One other very telling distinction heard last night was from Kevin Cunningham, Executive Artistic Director at 3LD. He said that in the last few months, very quickly, companies attitudes have moved from "strategic to tactical." I think that resonated strongly with me.

If anyone reading this was there, I'd love it if you'd share your thoughts in the comments section. I was only there for a short while, so my response is limited. I would say, though, that those who are excited by these types of events and actions should go here and sign up for the mailing list.

One of the questions put to the audience last night was an important one, and I'd love you to consider it yourself. (Or comment on it below.) What is it that a theater company brings to its neighborhood or community that cannot be replicated or done better by another organization?


RLewis said...

Just wanna say that I really like your ShoeString Theory. I am hurt by that argument every time -- that I never had anything, so I'm better positioned to continue on with the same abundance of nothing. I could care less about the funding that I'm not going to get now that the economy has tanked. I care about the dreams in my head (and heart) that will be denied or extremely delayed. And all the opportunity for my artistic growth that would have resulted from mounting those dreams will now never be offered. I value that more than any grant.

On another point, I wonder if "It was a diverse room, by both age and income" is really accurate??? I'm not sure how you know the income of the folks in that room, but it was dissapointing for me to see such a homogenized group. I'd bet that 90% of the room was within a few years of their 30s, and almost entirely white affluents. Diversity was not our best asset last night.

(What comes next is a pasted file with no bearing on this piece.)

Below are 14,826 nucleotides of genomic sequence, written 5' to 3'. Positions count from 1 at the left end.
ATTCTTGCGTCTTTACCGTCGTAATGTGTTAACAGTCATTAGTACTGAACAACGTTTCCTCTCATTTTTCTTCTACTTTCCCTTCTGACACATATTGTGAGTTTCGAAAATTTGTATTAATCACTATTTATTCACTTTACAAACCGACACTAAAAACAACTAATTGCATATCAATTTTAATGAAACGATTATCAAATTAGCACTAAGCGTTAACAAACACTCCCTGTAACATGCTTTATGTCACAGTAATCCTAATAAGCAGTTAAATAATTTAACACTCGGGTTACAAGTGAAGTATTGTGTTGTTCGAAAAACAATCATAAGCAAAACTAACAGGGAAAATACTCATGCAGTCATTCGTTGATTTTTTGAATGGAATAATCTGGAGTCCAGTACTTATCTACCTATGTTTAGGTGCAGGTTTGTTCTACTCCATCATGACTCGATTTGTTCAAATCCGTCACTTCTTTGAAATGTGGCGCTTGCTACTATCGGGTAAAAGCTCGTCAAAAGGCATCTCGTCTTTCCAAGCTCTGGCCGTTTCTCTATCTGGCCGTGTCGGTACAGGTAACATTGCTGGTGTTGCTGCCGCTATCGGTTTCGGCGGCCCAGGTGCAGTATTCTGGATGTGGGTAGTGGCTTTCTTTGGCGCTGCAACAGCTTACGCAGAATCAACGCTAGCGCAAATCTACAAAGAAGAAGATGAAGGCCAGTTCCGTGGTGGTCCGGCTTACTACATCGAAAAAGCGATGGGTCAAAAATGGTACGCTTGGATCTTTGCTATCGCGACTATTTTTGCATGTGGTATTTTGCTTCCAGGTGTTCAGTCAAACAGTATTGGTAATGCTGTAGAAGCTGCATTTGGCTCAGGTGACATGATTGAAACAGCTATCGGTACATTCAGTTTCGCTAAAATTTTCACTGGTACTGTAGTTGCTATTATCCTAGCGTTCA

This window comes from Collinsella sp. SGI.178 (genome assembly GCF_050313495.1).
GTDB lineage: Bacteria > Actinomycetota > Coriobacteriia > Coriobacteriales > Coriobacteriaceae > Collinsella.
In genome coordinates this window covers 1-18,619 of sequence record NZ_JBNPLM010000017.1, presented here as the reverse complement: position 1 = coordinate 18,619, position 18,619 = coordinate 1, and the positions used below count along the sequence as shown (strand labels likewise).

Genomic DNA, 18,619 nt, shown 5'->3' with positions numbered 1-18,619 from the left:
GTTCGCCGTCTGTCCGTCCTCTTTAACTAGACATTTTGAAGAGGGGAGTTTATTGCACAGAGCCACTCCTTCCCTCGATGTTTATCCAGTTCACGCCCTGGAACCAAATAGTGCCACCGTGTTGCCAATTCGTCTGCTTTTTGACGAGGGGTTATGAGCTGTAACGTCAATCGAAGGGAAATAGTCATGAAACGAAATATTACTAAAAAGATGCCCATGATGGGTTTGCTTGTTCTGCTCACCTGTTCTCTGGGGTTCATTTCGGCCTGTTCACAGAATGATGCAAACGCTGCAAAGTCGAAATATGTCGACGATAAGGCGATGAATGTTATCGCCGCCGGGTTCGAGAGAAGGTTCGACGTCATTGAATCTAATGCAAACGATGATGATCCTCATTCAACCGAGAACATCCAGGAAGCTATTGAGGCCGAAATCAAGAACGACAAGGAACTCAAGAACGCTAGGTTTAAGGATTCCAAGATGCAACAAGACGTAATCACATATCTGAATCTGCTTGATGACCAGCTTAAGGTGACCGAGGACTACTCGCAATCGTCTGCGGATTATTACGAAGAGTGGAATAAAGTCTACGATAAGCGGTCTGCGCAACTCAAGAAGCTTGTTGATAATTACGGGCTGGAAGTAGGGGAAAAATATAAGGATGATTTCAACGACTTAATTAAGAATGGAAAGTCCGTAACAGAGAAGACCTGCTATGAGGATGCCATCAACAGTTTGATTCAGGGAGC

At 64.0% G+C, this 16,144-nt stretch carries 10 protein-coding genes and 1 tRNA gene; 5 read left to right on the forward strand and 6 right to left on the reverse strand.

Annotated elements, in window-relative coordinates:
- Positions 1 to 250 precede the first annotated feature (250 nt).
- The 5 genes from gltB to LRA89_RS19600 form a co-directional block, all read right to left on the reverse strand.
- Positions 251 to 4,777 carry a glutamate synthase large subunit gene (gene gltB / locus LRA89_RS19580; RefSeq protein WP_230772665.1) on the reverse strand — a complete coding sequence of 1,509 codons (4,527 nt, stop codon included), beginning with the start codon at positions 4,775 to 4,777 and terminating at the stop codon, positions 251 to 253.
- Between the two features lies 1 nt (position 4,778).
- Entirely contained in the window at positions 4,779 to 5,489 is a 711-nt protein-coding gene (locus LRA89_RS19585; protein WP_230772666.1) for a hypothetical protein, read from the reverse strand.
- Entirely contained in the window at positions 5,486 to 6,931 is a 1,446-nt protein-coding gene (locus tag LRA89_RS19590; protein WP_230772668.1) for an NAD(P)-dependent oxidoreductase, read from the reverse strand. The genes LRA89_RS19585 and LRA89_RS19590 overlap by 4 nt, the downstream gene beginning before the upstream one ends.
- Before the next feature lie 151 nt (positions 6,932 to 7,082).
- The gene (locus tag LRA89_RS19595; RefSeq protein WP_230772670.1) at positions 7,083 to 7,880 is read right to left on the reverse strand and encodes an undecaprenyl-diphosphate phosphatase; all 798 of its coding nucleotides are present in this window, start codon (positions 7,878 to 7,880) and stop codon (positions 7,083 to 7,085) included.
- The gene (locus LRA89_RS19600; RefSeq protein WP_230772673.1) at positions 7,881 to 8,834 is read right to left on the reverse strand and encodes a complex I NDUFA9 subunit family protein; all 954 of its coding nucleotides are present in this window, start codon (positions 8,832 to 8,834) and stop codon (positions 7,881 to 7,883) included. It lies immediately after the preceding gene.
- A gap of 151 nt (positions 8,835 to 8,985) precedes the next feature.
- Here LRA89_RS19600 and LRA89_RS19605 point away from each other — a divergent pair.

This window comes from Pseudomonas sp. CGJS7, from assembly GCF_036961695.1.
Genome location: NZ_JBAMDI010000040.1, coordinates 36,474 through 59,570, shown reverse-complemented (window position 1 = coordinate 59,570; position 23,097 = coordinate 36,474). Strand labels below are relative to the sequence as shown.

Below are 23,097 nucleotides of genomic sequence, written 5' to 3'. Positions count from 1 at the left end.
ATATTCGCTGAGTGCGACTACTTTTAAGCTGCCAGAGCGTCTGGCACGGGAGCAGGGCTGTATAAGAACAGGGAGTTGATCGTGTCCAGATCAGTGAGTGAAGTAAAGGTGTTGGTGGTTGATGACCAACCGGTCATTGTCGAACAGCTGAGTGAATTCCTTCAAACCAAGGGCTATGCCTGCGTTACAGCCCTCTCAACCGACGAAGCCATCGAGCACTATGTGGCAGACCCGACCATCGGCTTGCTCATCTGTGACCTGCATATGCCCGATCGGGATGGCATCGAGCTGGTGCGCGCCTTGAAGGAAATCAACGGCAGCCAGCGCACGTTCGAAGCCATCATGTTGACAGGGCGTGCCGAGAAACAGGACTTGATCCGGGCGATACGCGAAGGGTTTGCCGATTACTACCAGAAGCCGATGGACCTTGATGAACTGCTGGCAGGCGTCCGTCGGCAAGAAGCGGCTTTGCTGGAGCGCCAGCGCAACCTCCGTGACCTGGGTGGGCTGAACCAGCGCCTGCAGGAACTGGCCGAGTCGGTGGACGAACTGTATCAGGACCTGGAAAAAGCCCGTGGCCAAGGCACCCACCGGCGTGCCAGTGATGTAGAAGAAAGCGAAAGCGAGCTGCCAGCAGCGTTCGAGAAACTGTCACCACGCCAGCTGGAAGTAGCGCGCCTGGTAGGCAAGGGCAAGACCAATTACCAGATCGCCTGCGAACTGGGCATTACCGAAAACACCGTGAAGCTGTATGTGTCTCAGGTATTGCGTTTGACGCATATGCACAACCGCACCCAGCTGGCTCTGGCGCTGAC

Freeman said...

I dunno. I was lodged into a corner so I didn't get a good sense of the room on the "diversity" angle. I didn't say racial diversity (you'll note) but I did see a good mix of younger and older, and I know some of the younger ones: We're Poor.

That being said, I think diversity is important in a sense that it's ALWAYS important, but it's really a side issue. Worthy of its OWN discussion maybe.

RLewis said...

Yes, I agree that this is its own discussion, but what bothers me is not the young people are poor, I got that in spades; it's the assumption that just because you're older, as I'm gettin', that you have money.

I'll bet that the older people in that room last night live on about the same amount of dollars as the young folks. I know I still live on the same sad budget that I did 20 years ago. More young people should know this - it might make them consider a different career field. Save yourself - it's too late for me.

Really, it was great that so many folks turned out, really, really great, but it's hard to miss that we are basically a community of white privilege.

DPS said...

"The idea presented (and I've heard this) is that smaller theatre companies, those without spaces of their own or large budgets, are in less peril than their larger peers who have troubles with endowments, missing grants, paying rent and keeping the lights on."

I'd refer you back to your own post about the NYIT Foundation OOB Venue Study:


"The 8% of OOB companies from the study that have been producing for over 20 years represent a wide variety of company structures, genres and locations. However one common factor that all of these companies share is that they have been presenting work at the same location for at least 15 years."

I think that study suggests that companies with their own space tend to survive economic downturns better than gypsy companies working on a shoestring. Sure it's tough and it's painful and it takes a lot of work, but they find a way. I would assume it's usually because they've been able to build up a community of their own who can come their aid -- if not with money, then with grassroots fundraising and word-of-mouth campaigns.

At the same time, I think gypsy companies can react more quickly and change HOW they do things, if they're willing to bend with the wind in times of trouble. So, it's a trade-off.